However, most toddlers and preschoolers will be able to sit down for 10-15 minutes, especially to eat dinner or watch their favorite TV shows. They’ll be able to draw and play with toys for prolonged periods of time. Those with ADHD can’t do that. They just can’t concentrate for long enough, including on a bedtime story.

To make it harder for you, there are some children who have the opposite problem. They will focus on one or two things they’re interested in. They’ll happily play with certain toys or watch a certain TV show, but the minute you try to switch them to something else there will be hell to pay.

Getting a diagnosis at this age isn’t going to lead to medical treatment most of the time. Doctors don’t want to give treatments this early on. Instead, you’ll likely get coping strategies and learn about support groups in the area.

Recognizing ADHD in Elementary School Children

As children get older, they exhibit more symptoms of ADHD. There’s a common belief that all will be hyperactive, but that is definitely not the case. Remember that second type that is inattentive? They usually show none of the hyperactivity symptoms.

Children at this age will start to show the trouble in concentration. This could be because they can’t sit still long enough and do have the hyperactivity symptom, but it could also be due to the daydreaming symptom. They lack the concentration skills to focus on a task, so they find distractions affect them more or they just start daydreaming out of the window.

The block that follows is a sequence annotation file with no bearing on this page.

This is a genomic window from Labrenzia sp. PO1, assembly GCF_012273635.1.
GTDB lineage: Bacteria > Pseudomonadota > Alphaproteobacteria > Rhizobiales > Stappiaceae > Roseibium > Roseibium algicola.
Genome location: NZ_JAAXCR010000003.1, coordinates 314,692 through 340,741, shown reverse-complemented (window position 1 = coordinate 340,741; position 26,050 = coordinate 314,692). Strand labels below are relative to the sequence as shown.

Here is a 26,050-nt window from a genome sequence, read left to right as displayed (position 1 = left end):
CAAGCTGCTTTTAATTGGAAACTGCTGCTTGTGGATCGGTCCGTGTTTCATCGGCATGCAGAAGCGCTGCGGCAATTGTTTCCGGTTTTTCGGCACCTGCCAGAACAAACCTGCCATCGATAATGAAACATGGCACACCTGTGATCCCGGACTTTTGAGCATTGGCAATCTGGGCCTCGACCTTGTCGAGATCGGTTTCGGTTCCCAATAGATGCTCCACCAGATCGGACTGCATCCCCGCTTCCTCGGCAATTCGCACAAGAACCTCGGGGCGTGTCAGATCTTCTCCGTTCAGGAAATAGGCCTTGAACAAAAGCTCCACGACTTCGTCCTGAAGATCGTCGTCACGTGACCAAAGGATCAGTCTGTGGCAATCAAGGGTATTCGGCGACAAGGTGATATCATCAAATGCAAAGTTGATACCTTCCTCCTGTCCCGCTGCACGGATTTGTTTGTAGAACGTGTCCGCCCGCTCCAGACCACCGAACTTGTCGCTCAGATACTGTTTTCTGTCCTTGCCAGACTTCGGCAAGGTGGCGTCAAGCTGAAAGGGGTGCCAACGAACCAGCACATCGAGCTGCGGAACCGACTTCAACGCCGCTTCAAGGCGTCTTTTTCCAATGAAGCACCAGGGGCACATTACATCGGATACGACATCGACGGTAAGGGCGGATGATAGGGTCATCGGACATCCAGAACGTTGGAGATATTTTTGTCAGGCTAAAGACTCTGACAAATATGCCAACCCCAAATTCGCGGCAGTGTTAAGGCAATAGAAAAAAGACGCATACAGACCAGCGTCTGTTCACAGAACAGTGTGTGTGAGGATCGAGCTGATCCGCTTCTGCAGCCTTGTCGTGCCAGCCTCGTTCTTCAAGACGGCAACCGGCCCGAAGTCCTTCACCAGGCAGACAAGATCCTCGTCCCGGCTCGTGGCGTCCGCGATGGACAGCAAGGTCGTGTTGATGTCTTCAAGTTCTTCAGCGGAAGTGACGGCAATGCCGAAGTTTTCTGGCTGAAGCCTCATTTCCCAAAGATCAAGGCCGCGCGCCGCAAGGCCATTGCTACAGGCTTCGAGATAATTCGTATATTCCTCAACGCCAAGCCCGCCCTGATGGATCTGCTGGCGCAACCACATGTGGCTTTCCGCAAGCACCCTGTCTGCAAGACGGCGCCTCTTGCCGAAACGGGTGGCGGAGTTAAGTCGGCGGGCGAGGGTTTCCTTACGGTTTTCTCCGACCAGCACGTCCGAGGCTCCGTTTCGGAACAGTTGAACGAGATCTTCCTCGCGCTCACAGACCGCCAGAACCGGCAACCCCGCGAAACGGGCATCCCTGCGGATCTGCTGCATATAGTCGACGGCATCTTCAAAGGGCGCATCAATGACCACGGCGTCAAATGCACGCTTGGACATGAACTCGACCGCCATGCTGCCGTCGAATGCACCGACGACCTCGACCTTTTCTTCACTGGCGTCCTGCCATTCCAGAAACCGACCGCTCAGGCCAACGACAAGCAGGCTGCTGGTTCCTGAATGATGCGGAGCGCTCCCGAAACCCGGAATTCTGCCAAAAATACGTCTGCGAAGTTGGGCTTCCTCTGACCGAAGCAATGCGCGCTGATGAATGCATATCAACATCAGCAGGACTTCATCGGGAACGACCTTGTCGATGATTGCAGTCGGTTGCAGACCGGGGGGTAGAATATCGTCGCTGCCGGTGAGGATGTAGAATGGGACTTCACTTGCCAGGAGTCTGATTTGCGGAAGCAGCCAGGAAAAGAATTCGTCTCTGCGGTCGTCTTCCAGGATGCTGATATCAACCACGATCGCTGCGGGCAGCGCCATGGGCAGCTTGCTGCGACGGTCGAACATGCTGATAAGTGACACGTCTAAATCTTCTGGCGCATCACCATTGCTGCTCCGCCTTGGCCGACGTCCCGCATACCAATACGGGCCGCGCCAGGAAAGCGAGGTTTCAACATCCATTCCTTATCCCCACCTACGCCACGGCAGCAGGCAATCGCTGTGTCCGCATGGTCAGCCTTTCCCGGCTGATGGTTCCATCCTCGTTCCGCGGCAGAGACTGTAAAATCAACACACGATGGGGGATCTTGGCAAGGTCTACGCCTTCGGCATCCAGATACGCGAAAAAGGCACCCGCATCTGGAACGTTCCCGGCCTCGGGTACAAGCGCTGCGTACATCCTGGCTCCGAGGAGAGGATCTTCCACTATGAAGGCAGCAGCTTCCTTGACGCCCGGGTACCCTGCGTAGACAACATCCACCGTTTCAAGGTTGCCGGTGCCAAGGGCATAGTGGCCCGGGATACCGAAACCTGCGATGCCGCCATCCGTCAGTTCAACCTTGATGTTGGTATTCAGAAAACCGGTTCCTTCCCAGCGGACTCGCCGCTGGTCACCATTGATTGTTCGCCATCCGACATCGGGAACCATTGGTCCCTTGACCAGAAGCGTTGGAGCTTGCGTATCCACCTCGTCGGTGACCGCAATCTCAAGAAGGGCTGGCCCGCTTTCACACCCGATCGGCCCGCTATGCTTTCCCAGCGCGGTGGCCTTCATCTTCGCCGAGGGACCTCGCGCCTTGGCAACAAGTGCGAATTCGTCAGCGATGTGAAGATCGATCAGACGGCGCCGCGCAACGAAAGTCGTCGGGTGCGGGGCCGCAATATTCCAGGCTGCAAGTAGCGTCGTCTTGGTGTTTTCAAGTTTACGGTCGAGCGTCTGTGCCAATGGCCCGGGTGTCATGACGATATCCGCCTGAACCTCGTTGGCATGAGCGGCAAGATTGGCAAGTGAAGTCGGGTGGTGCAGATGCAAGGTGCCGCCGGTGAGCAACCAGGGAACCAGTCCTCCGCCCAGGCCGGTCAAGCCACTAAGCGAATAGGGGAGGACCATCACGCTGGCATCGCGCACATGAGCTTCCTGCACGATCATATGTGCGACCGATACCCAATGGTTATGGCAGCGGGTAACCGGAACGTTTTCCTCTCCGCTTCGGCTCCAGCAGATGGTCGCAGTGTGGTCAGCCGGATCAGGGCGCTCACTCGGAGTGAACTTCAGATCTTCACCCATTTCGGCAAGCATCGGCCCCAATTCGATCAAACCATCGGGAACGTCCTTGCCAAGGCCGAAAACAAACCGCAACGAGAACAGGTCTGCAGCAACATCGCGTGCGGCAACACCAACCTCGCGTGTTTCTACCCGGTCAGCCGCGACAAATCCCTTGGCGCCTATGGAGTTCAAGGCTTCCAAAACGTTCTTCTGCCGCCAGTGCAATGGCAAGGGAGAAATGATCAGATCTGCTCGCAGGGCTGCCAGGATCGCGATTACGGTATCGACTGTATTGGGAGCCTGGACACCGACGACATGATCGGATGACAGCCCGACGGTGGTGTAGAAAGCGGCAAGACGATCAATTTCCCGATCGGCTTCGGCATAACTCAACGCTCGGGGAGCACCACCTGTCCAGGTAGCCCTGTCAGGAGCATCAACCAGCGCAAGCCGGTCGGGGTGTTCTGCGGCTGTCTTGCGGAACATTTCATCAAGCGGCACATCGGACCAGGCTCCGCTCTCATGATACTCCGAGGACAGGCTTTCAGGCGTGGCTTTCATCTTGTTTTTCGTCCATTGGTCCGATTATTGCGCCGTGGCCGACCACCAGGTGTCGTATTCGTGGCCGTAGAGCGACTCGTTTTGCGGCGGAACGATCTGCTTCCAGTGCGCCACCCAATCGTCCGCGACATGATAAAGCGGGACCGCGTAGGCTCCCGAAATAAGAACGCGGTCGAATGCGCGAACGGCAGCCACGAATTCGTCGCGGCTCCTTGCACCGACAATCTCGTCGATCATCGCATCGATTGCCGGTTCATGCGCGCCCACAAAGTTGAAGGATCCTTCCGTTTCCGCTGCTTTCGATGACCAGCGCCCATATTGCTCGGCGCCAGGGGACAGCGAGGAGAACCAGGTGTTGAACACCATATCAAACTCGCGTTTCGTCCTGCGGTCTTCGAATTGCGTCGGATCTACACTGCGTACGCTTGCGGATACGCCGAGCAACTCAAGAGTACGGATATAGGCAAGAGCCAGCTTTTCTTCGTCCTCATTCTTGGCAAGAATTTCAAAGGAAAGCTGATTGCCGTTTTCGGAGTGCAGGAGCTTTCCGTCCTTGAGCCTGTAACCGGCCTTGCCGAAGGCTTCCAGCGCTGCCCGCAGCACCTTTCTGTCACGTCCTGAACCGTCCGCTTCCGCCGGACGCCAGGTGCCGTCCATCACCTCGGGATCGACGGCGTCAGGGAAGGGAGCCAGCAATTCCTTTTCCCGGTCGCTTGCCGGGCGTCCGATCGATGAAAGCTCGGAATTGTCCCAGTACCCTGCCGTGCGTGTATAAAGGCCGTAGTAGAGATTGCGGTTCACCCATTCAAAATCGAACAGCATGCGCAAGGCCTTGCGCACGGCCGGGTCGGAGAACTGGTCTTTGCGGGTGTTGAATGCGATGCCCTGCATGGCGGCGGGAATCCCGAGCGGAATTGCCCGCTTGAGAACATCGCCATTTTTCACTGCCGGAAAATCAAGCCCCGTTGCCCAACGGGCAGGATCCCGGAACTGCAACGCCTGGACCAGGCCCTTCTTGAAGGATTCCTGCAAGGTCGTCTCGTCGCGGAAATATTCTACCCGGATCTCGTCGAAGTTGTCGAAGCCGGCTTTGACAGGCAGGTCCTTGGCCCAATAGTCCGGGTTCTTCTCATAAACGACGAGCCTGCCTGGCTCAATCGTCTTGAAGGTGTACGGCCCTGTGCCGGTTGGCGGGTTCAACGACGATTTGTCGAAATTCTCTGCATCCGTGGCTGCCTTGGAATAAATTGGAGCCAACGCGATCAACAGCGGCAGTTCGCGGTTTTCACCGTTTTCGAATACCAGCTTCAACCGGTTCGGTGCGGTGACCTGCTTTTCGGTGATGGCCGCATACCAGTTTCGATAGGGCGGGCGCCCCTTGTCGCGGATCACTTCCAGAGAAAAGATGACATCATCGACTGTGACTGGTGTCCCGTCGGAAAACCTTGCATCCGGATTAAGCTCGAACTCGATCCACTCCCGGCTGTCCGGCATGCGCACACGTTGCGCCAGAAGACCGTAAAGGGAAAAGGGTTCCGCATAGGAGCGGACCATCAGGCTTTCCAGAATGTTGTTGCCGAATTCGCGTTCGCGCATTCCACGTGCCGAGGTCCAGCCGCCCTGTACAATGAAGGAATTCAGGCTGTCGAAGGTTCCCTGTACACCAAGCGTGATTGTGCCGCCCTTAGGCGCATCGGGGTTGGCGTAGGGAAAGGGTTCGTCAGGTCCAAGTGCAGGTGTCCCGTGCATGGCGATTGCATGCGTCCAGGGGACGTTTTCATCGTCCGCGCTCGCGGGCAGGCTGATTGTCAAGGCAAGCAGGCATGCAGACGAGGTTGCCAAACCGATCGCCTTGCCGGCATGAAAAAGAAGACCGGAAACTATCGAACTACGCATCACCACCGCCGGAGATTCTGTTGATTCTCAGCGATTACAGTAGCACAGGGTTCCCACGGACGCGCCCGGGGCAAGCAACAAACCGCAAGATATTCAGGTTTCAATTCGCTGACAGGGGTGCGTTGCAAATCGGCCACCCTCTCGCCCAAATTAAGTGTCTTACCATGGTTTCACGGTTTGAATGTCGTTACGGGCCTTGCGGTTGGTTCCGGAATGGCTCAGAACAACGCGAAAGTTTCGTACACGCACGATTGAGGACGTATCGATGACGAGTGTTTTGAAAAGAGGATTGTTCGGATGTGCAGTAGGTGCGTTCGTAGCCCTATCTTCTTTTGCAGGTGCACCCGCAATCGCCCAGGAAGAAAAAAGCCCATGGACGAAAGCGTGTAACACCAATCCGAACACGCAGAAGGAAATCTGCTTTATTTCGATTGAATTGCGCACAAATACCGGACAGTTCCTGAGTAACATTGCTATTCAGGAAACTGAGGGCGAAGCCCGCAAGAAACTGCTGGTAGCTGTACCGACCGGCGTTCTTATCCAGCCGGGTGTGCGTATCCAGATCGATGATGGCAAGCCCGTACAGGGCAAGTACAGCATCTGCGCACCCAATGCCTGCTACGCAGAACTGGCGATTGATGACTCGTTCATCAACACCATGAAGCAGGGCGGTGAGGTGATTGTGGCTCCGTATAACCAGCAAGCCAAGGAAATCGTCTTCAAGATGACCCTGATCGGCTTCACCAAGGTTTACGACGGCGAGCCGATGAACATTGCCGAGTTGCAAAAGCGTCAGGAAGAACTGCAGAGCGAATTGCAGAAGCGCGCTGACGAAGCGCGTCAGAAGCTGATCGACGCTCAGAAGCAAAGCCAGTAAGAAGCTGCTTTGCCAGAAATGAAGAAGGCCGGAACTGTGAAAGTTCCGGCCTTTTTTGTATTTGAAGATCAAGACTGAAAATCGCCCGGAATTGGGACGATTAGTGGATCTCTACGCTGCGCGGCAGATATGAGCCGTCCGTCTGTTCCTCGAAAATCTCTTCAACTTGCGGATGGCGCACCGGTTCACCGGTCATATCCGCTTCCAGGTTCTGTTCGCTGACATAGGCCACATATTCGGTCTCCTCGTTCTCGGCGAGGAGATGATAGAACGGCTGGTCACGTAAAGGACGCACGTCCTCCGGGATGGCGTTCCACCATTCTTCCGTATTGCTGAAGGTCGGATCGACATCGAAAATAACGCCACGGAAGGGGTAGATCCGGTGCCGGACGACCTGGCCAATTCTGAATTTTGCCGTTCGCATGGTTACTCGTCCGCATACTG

Some children struggle to make good decisions. They get overwhelmed with some simple choices and can end up falling back on negative behavior. Others will find it hard to plan in advance or remember to do some activities like homework or take their gym bag to school.

Many children fail to complete their chores, they struggle with waiting their turn to play a game or talk and they can struggle to share with others. These behaviors tend to be put down as naughty and rude, but it’s their brains not allowing them to react as expected and as those without ADHD would. They have no impulse control.

Those with the second and third types can also find it much harder to struggle with their emotions. When they want something, they want it. If you say no, they struggle to deal with the emotions and that can lead to a meltdown. This is bigger than a tantrum. They can’t manage to calm down when you tell them to and they find it hard to prevent a meltdown. This isn’t for attention, but just their way of reacting. It’s important to get coping strategies for you and your child when they have this form of ADHD.

Most children will have some of the symptoms. Those that have multiple symptoms for 6+ months and see an impact on their schoolwork will get a diagnosis. However, doctors can offer some strategies for those who don’t get an official diagnosis to manage some of the symptoms.

Recognizing ADHD Symptoms in the Teenage Years